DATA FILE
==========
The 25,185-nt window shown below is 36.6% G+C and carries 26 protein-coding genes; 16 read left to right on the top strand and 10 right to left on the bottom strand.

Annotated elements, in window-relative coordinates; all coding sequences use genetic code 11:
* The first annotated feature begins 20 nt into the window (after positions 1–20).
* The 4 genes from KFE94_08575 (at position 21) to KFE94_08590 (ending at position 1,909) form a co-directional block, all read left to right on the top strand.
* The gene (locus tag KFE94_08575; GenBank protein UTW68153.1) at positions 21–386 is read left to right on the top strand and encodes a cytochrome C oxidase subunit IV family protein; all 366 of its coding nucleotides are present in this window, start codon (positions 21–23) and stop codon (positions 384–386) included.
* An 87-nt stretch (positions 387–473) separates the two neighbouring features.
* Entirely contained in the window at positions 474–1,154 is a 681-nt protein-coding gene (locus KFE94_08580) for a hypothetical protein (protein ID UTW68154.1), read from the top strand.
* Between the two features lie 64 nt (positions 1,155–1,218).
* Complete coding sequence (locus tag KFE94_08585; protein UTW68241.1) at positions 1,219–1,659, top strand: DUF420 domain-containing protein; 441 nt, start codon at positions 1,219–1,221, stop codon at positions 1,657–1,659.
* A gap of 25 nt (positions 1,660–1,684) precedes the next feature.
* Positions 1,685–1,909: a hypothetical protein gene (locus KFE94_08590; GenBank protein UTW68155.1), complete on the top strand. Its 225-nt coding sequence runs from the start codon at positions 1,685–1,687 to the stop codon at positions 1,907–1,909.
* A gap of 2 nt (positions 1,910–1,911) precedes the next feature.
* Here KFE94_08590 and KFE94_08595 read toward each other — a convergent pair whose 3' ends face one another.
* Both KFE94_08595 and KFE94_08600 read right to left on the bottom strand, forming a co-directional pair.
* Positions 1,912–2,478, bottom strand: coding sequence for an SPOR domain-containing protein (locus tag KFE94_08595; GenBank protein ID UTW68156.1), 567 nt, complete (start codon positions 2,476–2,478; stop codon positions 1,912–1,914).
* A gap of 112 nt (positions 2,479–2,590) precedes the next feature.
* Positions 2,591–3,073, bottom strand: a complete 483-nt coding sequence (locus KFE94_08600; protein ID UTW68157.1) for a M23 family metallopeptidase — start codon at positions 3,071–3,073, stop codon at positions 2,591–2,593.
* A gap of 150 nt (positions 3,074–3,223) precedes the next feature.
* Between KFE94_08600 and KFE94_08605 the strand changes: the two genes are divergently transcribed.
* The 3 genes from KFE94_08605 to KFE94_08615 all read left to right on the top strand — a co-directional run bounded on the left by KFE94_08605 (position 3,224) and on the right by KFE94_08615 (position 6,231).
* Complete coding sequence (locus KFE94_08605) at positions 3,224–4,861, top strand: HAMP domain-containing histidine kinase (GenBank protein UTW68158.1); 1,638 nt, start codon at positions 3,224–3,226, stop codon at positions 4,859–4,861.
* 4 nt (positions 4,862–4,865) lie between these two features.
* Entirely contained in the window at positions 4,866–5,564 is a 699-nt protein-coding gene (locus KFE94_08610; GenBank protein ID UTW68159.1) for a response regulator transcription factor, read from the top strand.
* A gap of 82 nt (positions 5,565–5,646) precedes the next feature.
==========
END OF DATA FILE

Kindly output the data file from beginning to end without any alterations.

The 25,185-nt window shown below is 36.6% G+C and carries 26 protein-coding genes; 16 read left to right on the top strand and 10 right to left on the bottom strand.

Annotated elements, in window-relative coordinates; all coding sequences use genetic code 11:
* The first annotated feature begins 20 nt into the window (after positions 1–20).
* The 4 genes from KFE94_08575 (at position 21) to KFE94_08590 (ending at position 1,909) form a co-directional block, all read left to right on the top strand.
* The gene (locus tag KFE94_08575; GenBank protein UTW68153.1) at positions 21–386 is read left to right on the top strand and encodes a cytochrome C oxidase subunit IV family protein; all 366 of its coding nucleotides are present in this window, start codon (positions 21–23) and stop codon (positions 384–386) included.
* An 87-nt stretch (positions 387–473) separates the two neighbouring features.
* Entirely contained in the window at positions 474–1,154 is a 681-nt protein-coding gene (locus KFE94_08580) for a hypothetical protein (protein ID UTW68154.1), read from the top strand.
* Between the two features lie 64 nt (positions 1,155–1,218).
* Complete coding sequence (locus tag KFE94_08585; protein UTW68241.1) at positions 1,219–1,659, top strand: DUF420 domain-containing protein; 441 nt, start codon at positions 1,219–1,221, stop codon at positions 1,657–1,659.
* A gap of 25 nt (positions 1,660–1,684) precedes the next feature.
* Positions 1,685–1,909: a hypothetical protein gene (locus KFE94_08590; GenBank protein UTW68155.1), complete on the top strand. Its 225-nt coding sequence runs from the start codon at positions 1,685–1,687 to the stop codon at positions 1,907–1,909.
* A gap of 2 nt (positions 1,910–1,911) precedes the next feature.
* Here KFE94_08590 and KFE94_08595 read toward each other — a convergent pair whose 3' ends face one another.
* Both KFE94_08595 and KFE94_08600 read right to left on the bottom strand, forming a co-directional pair.
* Positions 1,912–2,478, bottom strand: coding sequence for an SPOR domain-containing protein (locus tag KFE94_08595; GenBank protein ID UTW68156.1), 567 nt, complete (start codon positions 2,476–2,478; stop codon positions 1,912–1,914).
* A gap of 112 nt (positions 2,479–2,590) precedes the next feature.
* Positions 2,591–3,073, bottom strand: a complete 483-nt coding sequence (locus KFE94_08600; protein ID UTW68157.1) for a M23 family metallopeptidase — start codon at positions 3,071–3,073, stop codon at positions 2,591–2,593.
* A gap of 150 nt (positions 3,074–3,223) precedes the next feature.
* Between KFE94_08600 and KFE94_08605 the strand changes: the two genes are divergently transcribed.
* The 3 genes from KFE94_08605 to KFE94_08615 all read left to right on the top strand — a co-directional run bounded on the left by KFE94_08605 (position 3,224) and on the right by KFE94_08615 (position 6,231).
* Complete coding sequence (locus KFE94_08605) at positions 3,224–4,861, top strand: HAMP domain-containing histidine kinase (GenBank protein UTW68158.1); 1,638 nt, start codon at positions 3,224–3,226, stop codon at positions 4,859–4,861.
* 4 nt (positions 4,862–4,865) lie between these two features.
* Entirely contained in the window at positions 4,866–5,564 is a 699-nt protein-coding gene (locus KFE94_08610; GenBank protein ID UTW68159.1) for a response regulator transcription factor, read from the top strand.
* A gap of 82 nt (positions 5,565–5,646) precedes the next feature.